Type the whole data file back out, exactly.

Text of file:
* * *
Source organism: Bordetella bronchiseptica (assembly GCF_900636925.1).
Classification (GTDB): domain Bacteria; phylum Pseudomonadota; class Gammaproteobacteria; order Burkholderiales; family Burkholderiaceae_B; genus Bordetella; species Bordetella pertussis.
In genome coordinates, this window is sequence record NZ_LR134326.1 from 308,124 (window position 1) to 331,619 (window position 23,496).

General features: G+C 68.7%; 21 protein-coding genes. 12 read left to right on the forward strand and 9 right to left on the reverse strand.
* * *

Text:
Source organism: Bordetella bronchiseptica (assembly GCF_900636925.1).
Classification (GTDB): domain Bacteria; phylum Pseudomonadota; class Gammaproteobacteria; order Burkholderiales; family Burkholderiaceae_B; genus Bordetella; species Bordetella pertussis.
In genome coordinates, this window is sequence record NZ_LR134326.1 from 308,124 (window position 1) to 331,619 (window position 23,496).

General features: G+C 68.7%; 21 protein-coding genes. 12 read left to right on the forward strand and 9 right to left on the reverse strand.